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Phytoplankton production, biomass and community structure following a summer nutrient pulse in Chesapeake Bay
Yeager, C.L.J.; Harding Jr., L.W.; Mallonee, M.E. (2005). Phytoplankton production, biomass and community structure following a summer nutrient pulse in Chesapeake Bay. Aquat. Ecol. 39(2): 135-149
In: Aquatic Ecology. Springer: Dordrecht; London; Boston. ISSN 1386-2588, more
Peer reviewed article  

Available in  Authors 

Keywords
    Algal blooms; Ammonia; Estuaries; Phytoplankton; Wind-driven circulation; ANW, USA, Chesapeake Bay [Marine Regions]; Marine

Authors  Top 
  • Yeager, C.L.J.
  • Harding Jr., L.W.
  • Mallonee, M.E.

Abstract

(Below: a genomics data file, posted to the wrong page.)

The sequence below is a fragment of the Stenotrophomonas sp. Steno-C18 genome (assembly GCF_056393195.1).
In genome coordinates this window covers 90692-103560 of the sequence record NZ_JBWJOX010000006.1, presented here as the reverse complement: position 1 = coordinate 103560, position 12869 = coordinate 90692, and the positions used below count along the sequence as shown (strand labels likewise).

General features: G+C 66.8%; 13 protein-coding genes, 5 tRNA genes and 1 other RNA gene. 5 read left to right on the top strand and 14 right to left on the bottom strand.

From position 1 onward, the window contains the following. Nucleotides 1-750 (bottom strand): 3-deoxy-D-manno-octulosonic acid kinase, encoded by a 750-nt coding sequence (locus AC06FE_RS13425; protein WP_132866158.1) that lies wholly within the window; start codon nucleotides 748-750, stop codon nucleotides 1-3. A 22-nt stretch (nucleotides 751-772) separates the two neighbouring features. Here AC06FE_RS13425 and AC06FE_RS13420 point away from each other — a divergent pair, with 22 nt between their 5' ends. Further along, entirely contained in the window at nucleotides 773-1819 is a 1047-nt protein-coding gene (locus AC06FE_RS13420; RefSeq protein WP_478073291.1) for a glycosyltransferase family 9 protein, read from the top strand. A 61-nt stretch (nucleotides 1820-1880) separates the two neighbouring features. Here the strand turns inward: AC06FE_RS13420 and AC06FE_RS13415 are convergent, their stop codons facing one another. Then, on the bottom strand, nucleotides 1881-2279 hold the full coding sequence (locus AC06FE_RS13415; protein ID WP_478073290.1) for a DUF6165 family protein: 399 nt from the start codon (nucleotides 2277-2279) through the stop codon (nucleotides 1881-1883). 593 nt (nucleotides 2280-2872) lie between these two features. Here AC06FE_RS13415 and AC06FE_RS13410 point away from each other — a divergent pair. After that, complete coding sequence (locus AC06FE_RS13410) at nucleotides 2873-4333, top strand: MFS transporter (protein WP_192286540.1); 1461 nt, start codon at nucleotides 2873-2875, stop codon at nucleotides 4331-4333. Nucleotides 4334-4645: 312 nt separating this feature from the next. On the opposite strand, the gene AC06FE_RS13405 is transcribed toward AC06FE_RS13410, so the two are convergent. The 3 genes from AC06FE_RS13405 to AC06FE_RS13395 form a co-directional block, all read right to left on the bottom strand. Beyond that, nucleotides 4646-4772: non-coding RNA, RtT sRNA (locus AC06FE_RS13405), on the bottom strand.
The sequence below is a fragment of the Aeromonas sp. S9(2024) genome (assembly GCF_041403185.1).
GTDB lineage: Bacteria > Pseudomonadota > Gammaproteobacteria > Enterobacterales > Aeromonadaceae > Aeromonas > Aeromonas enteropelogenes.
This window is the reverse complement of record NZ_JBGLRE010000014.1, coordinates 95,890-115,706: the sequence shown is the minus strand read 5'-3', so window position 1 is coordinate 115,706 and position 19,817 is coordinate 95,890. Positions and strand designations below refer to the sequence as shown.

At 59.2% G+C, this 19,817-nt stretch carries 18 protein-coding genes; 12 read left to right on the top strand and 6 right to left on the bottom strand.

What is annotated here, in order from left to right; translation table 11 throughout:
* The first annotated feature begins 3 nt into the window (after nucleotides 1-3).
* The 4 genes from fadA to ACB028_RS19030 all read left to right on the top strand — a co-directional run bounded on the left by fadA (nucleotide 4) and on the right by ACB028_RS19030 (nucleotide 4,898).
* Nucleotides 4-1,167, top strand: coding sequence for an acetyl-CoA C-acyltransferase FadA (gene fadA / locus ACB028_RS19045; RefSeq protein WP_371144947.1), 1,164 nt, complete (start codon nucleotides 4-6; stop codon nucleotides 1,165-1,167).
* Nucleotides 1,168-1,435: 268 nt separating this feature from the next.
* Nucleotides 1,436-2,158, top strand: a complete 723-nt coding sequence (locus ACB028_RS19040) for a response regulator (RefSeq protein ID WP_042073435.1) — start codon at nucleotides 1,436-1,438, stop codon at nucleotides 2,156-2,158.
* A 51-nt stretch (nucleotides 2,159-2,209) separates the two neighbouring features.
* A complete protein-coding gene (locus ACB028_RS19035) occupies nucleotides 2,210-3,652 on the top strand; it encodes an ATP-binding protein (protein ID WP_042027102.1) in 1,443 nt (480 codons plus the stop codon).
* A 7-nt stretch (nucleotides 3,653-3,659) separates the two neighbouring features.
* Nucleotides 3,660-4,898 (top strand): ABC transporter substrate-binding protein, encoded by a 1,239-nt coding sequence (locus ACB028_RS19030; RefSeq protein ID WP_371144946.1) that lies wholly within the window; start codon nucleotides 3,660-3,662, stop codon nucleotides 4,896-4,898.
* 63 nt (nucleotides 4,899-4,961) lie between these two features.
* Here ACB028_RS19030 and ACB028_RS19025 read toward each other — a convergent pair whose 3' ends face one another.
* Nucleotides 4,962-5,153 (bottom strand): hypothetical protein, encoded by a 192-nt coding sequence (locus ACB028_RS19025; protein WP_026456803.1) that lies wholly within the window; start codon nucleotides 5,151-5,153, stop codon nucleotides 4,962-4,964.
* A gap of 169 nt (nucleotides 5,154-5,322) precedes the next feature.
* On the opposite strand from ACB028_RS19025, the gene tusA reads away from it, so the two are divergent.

Unusually high concentrations of NH4+ (up to 10 μM) were observed in the surface waters of polyhaline Chesapeake Bay during July 2000, supporting elevated rates of simulated in situ integrated primary production (4.6 g C m−2 day−1) and chlorophyll-a (chl-a) specific integrated primary production (56 mg C mg chl-a−1 day−1). These rates were the highest measured in the polyhaline Bay during a 5-year sampling program. Chl-a and the percent contribution of phytoplankton >20 μm to the total phytoplankton increased after the ammonium pulse. We hypothesize that increased wind-driven mixing and a tilting of the pycnocline caused by northeast winds combined to increase the transport of NH4+ from below the pycnocline to the surface water. Summer wind and chl-a data collected in the southern Bay between 1984 and 2000 revealed that chl-a was significantly higher 2 weeks after northeast winds than in years when no northeast wind occurred. Episodic peaks in NH4+ and primary productivity resulting from wind events lasting only a few days are poorly captured by traditional shipboard surveys, but may be detected if sampling is focused on periods when wind forcing favors enhanced NH4+ transport to the surface waters. This process of introduction of NH4+ to the surface water from sediments followed by enhanced primary productivity may help explain some of the phytoplankton blooms that are observed in the polyhaline Bay and other estuaries during summer months.

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